The union representing most unionized child care workers in Nova Scotia is welcoming the province’s new wages for ECE’s, but says most of the wage relief will actually go to the owners of private centres.
CUPE Child Care Co-ordinator Naomi Stewart says, “There is definitely some good news here for ECE’s and the sector, but primarily for the lowest paid employees who tend to be in the for-profit centres.
The union says some of the good news includes:
- A recognition that the Early Childhood Educators are professionals
- Increased training requirements, so that by 2021 all ECE’s will have to have much higher levels of training
- An emphasis on quality education in the early years
- Ongoing consultation with stakeholders
“What is disappointing,” says Stewart, “is that many of the ECE’s in the unionized centres – all of which are non-profit centres – will not benefit nearly as much from the wage increases. New hires will benefit, but the longest serving, most experienced ECE’s will not.”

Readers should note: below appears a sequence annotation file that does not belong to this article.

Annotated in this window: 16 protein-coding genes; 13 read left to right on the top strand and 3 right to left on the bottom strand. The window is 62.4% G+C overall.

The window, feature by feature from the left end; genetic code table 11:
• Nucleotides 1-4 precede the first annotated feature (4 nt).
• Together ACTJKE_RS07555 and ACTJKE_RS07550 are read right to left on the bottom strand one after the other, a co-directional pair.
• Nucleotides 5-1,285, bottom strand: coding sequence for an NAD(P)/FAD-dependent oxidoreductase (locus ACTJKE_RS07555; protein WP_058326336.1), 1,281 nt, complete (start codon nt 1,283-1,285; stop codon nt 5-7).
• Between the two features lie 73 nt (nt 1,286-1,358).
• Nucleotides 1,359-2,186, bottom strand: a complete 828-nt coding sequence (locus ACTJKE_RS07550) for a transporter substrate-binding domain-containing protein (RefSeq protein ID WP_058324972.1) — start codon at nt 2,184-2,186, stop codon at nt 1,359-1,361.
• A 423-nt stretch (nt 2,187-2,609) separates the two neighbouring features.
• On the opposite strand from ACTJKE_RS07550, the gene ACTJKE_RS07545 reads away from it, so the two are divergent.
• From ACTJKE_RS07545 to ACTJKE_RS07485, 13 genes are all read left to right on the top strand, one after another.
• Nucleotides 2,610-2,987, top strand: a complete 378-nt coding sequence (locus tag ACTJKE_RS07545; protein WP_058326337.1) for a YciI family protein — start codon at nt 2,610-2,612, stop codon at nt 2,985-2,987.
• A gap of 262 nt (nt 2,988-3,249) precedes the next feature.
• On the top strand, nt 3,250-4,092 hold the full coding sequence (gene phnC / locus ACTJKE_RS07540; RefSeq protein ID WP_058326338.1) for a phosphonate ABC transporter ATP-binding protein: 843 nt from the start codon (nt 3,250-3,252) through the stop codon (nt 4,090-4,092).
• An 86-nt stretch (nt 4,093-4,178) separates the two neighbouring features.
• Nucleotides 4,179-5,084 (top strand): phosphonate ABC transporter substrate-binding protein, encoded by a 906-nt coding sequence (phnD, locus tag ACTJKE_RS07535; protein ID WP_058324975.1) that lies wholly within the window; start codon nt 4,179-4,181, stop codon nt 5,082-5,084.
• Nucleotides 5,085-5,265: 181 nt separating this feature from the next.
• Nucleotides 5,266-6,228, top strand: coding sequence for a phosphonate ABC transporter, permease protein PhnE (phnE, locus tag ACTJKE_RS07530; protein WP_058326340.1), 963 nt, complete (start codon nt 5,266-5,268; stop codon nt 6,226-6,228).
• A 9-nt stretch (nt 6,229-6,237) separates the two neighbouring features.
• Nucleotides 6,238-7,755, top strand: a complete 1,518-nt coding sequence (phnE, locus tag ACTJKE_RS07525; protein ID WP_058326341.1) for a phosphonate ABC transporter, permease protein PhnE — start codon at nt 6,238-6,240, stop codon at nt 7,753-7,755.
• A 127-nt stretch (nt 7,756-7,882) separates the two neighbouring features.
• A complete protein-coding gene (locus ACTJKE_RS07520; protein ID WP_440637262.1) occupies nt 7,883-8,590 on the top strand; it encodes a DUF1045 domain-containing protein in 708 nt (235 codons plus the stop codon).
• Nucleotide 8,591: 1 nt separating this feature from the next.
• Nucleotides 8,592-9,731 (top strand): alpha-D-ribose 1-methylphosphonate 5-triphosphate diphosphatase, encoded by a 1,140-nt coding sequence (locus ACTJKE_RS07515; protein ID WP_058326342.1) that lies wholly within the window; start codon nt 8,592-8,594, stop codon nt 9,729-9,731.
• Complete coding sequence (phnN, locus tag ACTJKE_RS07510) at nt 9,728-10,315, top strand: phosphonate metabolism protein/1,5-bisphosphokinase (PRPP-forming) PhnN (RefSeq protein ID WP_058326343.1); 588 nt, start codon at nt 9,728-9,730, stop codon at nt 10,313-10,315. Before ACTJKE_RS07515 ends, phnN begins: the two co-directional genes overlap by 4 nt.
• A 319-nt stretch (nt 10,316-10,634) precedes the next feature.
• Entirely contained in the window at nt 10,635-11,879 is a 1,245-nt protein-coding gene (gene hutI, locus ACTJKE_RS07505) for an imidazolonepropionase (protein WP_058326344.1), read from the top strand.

CUPE Nova Scotia President Nan McFadgen says, “Any new money going to ECE’s is a good thing and something we’ve been fighting for for decades. But with this new wage model, the McNeil government seems to have let the private operators – who’ve been paying the lowest wages and who put us in this predicament in the first place – off the hook.
“They’ve tied provincial grants to base wage rates, which is good, but they’ve done nothing to move us toward a universal, public child care system which is what needs to happen to fix the ongoing problems with the sector,” says McFadgen.
CUPE says approximately 60% of the child care centres in Nova Scotia are privately-owned and run for profit. CUPE represents ECE’s in six centres in Halifax and in Bridgewater.